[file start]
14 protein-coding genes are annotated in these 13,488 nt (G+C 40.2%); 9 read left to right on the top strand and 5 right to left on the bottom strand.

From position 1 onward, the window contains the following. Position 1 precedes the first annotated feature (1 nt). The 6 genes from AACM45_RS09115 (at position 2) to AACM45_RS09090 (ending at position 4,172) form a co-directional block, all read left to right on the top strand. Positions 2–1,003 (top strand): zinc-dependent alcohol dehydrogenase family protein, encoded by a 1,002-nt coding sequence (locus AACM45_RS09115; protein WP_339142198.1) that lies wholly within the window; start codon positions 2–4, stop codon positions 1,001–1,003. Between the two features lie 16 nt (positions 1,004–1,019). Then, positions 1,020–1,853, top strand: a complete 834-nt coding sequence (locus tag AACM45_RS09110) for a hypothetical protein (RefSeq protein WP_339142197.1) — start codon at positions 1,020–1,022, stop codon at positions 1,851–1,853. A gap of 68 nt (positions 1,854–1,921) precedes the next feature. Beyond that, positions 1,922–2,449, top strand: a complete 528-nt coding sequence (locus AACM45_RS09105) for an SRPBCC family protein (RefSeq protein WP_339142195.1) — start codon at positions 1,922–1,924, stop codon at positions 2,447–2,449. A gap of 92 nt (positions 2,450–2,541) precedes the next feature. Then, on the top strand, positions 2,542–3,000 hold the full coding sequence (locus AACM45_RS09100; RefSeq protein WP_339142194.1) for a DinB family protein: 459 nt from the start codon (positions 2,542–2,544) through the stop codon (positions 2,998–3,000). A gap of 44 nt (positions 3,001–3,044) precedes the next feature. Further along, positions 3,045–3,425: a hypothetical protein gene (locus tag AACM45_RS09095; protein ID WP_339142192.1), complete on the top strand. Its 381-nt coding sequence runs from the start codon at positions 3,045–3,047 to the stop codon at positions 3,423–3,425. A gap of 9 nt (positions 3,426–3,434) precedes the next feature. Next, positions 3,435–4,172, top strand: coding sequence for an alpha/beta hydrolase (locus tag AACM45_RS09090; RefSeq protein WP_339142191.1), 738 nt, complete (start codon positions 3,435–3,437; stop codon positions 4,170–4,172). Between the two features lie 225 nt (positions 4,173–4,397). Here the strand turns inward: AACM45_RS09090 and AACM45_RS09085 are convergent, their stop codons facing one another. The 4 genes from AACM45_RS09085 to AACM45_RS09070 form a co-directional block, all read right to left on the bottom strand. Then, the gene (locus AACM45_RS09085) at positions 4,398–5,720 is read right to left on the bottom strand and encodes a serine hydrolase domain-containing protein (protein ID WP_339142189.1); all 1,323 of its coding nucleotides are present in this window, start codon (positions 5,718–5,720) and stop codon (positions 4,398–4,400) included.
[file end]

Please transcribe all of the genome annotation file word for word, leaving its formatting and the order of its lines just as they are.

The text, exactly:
14 protein-coding genes are annotated in these 13,488 nt (G+C 40.2%); 9 read left to right on the top strand and 5 right to left on the bottom strand.

From position 1 onward, the window contains the following. Position 1 precedes the first annotated feature (1 nt). The 6 genes from AACM45_RS09115 (at position 2) to AACM45_RS09090 (ending at position 4,172) form a co-directional block, all read left to right on the top strand. Positions 2–1,003 (top strand): zinc-dependent alcohol dehydrogenase family protein, encoded by a 1,002-nt coding sequence (locus AACM45_RS09115; protein WP_339142198.1) that lies wholly within the window; start codon positions 2–4, stop codon positions 1,001–1,003. Between the two features lie 16 nt (positions 1,004–1,019). Then, positions 1,020–1,853, top strand: a complete 834-nt coding sequence (locus tag AACM45_RS09110) for a hypothetical protein (RefSeq protein WP_339142197.1) — start codon at positions 1,020–1,022, stop codon at positions 1,851–1,853. A gap of 68 nt (positions 1,854–1,921) precedes the next feature. Beyond that, positions 1,922–2,449, top strand: a complete 528-nt coding sequence (locus AACM45_RS09105) for an SRPBCC family protein (RefSeq protein WP_339142195.1) — start codon at positions 1,922–1,924, stop codon at positions 2,447–2,449. A gap of 92 nt (positions 2,450–2,541) precedes the next feature. Then, on the top strand, positions 2,542–3,000 hold the full coding sequence (locus AACM45_RS09100; RefSeq protein WP_339142194.1) for a DinB family protein: 459 nt from the start codon (positions 2,542–2,544) through the stop codon (positions 2,998–3,000). A gap of 44 nt (positions 3,001–3,044) precedes the next feature. Further along, positions 3,045–3,425: a hypothetical protein gene (locus tag AACM45_RS09095; protein ID WP_339142192.1), complete on the top strand. Its 381-nt coding sequence runs from the start codon at positions 3,045–3,047 to the stop codon at positions 3,423–3,425. A gap of 9 nt (positions 3,426–3,434) precedes the next feature. Next, positions 3,435–4,172, top strand: coding sequence for an alpha/beta hydrolase (locus tag AACM45_RS09090; RefSeq protein WP_339142191.1), 738 nt, complete (start codon positions 3,435–3,437; stop codon positions 4,170–4,172). Between the two features lie 225 nt (positions 4,173–4,397). Here the strand turns inward: AACM45_RS09090 and AACM45_RS09085 are convergent, their stop codons facing one another. The 4 genes from AACM45_RS09085 to AACM45_RS09070 form a co-directional block, all read right to left on the bottom strand. Then, the gene (locus AACM45_RS09085) at positions 4,398–5,720 is read right to left on the bottom strand and encodes a serine hydrolase domain-containing protein (protein ID WP_339142189.1); all 1,323 of its coding nucleotides are present in this window, start codon (positions 5,718–5,720) and stop codon (positions 4,398–4,400) included.